You want to see Snow heat up?
Just call the 23-year-old singer-rapper from Toronto the Vanilla Ice of dancehall reggae.
“I don’t like it,’ he says, seething, during an interview. But some similarities are inescapable.
Snow is the first big white star in this black, Jamaican-dominated genre, just as Vanilla Ice — best known for his 1990 hit single Ice Ice Baby — was the first white solo star in black-oriented rap. Also like Ice, Snow is a hunk who attracts the young pop audience — particularly females.
And both performers talk about coming up from the streets. While many observers have accused Vanilla Ice of fabricating elements of his background to appear more street-tough, Snow has an actual criminal record. To remove any doubt, his co-manager Daniel Eng will even supply the singer’s rap sheet from the Royal Canadian Mounted Police.
Snow, whose real name is Darrin O’Brien, recently completed eight months in jail in Toronto for assault — his second stretch behind bars. When he was 19, he served a year for a variety of charges, including assault.
That first jail term, Snow says, turned out to be the inspiration for his Informer single, which has been No. 1 on the pop chart for the past two weeks. The single, a catchy grab bag of high-speed, reggae-style vocals, rap, funky beats and jazzy horns, is the first big hit from his debut album, 12 Inches of Snow, on Motor Jam/EastWest Records.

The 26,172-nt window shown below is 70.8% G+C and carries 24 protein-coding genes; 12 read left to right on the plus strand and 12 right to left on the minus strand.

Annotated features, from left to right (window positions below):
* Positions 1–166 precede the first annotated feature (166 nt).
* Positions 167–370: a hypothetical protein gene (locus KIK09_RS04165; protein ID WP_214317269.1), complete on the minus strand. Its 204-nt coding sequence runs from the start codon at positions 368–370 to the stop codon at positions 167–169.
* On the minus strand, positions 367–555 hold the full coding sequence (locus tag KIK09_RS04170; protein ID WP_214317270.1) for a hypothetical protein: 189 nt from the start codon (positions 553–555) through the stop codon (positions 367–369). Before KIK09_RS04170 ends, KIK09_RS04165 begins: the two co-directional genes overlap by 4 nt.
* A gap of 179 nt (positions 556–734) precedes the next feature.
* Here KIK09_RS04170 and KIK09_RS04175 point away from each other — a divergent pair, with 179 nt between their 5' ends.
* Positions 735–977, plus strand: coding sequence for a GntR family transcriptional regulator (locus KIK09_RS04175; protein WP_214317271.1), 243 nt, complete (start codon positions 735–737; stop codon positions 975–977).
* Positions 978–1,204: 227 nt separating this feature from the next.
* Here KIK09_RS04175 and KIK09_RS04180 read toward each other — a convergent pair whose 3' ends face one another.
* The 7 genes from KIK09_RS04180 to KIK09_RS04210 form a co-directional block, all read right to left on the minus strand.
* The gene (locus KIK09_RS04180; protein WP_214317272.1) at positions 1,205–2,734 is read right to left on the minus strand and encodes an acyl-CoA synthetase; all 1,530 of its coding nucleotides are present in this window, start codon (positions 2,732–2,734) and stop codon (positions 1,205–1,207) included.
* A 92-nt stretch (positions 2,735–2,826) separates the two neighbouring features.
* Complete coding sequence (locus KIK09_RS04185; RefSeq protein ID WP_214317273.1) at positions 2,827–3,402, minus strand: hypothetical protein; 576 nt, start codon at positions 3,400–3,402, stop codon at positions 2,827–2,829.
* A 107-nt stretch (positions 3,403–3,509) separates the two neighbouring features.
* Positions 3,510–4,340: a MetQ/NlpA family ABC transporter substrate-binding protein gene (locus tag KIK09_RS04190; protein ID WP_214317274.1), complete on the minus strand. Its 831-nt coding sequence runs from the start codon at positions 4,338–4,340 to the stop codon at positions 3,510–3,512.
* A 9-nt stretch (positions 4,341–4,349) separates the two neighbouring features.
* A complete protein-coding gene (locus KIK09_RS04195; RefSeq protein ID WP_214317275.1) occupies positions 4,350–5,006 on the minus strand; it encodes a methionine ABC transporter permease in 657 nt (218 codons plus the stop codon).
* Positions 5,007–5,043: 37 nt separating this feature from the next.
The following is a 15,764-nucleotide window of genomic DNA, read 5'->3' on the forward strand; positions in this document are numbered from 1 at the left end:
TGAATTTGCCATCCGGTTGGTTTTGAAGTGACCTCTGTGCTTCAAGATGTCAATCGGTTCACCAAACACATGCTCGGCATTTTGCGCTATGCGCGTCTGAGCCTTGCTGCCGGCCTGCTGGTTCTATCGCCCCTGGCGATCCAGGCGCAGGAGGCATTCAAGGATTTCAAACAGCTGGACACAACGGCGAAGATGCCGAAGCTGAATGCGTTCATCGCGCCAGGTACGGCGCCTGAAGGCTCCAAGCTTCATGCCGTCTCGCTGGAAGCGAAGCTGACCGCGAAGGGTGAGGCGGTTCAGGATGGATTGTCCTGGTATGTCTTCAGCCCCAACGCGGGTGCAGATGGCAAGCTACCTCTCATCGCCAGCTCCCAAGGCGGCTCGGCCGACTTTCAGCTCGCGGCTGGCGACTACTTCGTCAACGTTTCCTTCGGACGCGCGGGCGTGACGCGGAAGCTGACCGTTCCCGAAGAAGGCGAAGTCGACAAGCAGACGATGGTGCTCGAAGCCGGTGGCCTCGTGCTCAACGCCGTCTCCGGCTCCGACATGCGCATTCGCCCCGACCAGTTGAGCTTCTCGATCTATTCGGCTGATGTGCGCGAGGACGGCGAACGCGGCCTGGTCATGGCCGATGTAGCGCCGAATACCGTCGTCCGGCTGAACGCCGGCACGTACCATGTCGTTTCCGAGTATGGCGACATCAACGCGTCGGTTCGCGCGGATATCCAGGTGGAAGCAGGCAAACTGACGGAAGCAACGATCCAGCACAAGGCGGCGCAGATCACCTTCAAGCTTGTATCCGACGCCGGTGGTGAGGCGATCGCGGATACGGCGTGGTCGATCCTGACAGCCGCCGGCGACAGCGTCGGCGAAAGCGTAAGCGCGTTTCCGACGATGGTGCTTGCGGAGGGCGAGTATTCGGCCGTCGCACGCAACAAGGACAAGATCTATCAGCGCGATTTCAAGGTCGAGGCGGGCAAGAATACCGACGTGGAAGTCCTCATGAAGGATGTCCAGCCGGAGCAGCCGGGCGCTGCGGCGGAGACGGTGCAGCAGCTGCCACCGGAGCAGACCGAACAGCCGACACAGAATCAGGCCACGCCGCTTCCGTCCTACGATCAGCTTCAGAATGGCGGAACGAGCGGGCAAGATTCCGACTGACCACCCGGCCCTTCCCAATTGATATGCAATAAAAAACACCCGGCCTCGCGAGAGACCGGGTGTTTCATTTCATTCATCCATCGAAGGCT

“The record is a true story about people ratting on me for two attempted murders,’ he says. “They knew me, and they told the police. I didn’t do it — my friend did. But I didn’t rat on him. ‘ Snow recorded his album early last year, before going to jail. “We had to rush to finish it in time,’ recalls Snow, who’s candid and matter-of-fact about his criminal career. “I didn’t like jail, but it wasn’t horrible. You adjust — do what you have to. But I was happy to get out so I could get on with this music thing. ‘
Snow plugged into the dancehall scene in Toronto and worked at developing his singing skills. By the time he reached New York two years ago, he was adept enough to impress producer MC Shan, who later produced Snow’s album. Shan introduced him to Steve Salem, who became his co-manager.
“We could tell right away that he had something,’ says Mr. Salem, who also heads the tiny Motor Jam Records with his partner, Eng. “Here was this good-looking Irish kid who could do dancehall like some of the best singers. We know he could be big time, so we worked out a deal with EastWest. ‘
Given his criminal record, it’s surprising that EastWest signed him.
“We wanted to get into dancehall, and we saw he had talent and took a chance, guessing that his background wouldn’t be a problem,’ said Wendy Goldstein, senior artists and repertoire director for EastWest Records, who signed him.
On the one hand, Snow says he’s rehabilitated, having moved out of his old neighborhood and into an upscale section of Toronto. But he admits missing those nights hanging out with his pals.
“I had to stop seeing most of them, or I’d be back doing what I was doing,’ he says. “I was hanging out with these Irish dudes since I was a kid — fighting, drinking and stealing — which is what you did if you grew up in that neighborhood. ‘
Snow admits being fascinated as a youngster with the gangster lifestyle. “While other kids were dressing up like Batman, we were dressing up like the Mafia,’ he says. “I’ve always wanted to be one of the bad guys. ‘